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Mitigation of damages in auto accident cases

In our last post, we made a brief mention of the concept of mitigation of damages in the context of the issue of failure to wear a seatbelt as a way of reducing a plaintiff's recovery of damages. Here we want to expand on the concept of mitigation of damages in the context of personal injury litigation, specifically car accidents.

Mitigation of damages, or the duty to mitigate, refers to legal principle that a defendant may be able to reduce a plaintiff's damages award where the plaintiff acted unreasonably with respect to minimizing their own damages. The idea behind mitigation is that a plaintiff should not be able to hold a defendant responsible for damages which he or she could have taken reasonable steps to prevent. 

After an auto accident, the issue of mitigation can come up in a variety of ways. One way mitigation can apply is with respect to the medical costs associated with the plaintiff's injuries. Failure to seek out medical attention for an injury can lead to complications down the road and additional medical costs--costs that could have been avoided.  Another possibility is when a plaintiff does see a doctor, but refuses to follow medical treatment or advice, perhaps using a less effective alternative form of treatment and which results in greater long-term injuries. All of this can be subjected to scrutiny under the duty to mitigate.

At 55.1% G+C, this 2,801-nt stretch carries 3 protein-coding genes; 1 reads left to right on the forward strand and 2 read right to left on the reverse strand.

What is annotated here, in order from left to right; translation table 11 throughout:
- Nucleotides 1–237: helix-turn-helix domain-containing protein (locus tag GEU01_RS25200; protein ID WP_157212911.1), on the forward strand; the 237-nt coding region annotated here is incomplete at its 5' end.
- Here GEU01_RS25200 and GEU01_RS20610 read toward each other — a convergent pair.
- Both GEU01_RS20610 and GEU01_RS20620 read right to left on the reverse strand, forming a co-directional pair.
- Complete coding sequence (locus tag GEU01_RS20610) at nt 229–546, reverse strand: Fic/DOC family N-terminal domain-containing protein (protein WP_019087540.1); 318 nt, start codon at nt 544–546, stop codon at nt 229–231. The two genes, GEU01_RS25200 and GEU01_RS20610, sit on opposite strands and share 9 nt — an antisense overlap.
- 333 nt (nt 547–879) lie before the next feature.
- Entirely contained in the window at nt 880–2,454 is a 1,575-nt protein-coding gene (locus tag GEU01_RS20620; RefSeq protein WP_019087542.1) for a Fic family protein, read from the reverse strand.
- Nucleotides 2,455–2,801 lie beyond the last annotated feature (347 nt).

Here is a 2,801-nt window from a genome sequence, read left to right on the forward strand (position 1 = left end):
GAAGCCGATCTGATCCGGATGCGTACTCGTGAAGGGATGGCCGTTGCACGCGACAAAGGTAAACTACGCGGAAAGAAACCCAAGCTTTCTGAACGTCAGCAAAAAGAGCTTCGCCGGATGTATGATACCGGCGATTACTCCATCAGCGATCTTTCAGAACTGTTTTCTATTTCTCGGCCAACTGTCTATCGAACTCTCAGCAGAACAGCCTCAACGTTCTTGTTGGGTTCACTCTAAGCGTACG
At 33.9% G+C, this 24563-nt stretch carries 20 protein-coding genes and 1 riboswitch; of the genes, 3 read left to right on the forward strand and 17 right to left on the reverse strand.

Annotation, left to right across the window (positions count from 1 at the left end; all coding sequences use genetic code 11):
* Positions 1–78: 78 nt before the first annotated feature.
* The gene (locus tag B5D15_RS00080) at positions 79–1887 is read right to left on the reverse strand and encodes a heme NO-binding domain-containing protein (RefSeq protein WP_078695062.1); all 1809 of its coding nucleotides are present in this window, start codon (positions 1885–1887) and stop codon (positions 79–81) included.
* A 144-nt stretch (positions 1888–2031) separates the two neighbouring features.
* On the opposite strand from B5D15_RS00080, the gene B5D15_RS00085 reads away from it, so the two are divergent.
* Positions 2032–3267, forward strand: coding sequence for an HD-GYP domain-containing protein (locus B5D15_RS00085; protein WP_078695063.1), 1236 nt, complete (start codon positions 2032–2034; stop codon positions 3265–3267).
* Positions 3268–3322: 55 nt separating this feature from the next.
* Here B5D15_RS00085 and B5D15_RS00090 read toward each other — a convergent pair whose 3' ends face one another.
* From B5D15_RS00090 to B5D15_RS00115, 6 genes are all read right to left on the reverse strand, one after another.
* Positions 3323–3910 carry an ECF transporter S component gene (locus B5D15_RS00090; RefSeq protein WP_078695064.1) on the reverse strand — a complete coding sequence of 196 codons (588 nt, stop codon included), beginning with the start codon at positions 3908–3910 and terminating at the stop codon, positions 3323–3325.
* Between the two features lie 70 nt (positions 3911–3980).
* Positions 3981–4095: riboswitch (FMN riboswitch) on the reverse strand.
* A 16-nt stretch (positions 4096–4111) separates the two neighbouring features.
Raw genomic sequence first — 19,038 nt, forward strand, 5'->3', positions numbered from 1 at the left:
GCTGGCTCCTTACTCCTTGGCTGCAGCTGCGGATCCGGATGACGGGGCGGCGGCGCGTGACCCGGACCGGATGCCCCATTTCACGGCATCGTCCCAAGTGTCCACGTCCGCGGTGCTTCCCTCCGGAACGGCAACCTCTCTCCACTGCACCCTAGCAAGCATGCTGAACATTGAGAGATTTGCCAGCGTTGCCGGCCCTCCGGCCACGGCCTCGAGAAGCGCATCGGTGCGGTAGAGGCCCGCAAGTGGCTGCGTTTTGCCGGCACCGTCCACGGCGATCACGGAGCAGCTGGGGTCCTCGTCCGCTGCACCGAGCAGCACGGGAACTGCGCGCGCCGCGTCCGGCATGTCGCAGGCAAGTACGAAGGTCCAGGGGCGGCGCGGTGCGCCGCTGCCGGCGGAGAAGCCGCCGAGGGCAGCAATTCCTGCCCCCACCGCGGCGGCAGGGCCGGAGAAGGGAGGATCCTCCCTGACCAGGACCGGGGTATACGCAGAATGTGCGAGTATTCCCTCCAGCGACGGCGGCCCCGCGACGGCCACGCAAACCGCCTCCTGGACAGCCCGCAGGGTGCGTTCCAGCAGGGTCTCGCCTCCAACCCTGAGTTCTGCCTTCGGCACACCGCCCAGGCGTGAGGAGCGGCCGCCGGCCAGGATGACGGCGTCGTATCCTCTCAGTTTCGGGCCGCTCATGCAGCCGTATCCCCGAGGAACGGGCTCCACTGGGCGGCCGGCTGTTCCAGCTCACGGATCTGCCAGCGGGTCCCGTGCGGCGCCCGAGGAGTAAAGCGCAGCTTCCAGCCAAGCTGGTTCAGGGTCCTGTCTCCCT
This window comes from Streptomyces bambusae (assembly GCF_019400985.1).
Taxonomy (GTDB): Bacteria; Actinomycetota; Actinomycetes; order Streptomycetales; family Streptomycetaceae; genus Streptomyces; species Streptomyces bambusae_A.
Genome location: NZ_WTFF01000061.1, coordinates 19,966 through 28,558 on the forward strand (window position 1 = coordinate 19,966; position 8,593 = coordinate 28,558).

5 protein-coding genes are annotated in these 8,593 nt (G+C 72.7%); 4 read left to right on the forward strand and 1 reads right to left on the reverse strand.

Another possible area where mitigation can apply is with respect to lost wages. An auto accident injury may leave a plaintiff without the ability to work in his or her previous field of employment, but it may still be possible for the plaintiff to obtain employment in another field. A plaintiff who has refused to seek out other legitimate employment may be scrutinized under the duty to mitigate.

Plaintiffs in personal injury cases, of course, generally want to do everything possible to maximize their damages, and it is important to work with an experienced attorney when potential mitigation of damages issues may come up. Ideally, the issue of mitigation is avoided altogether through sound legal advice and appropriate, proactive efforts by the plaintiff. 

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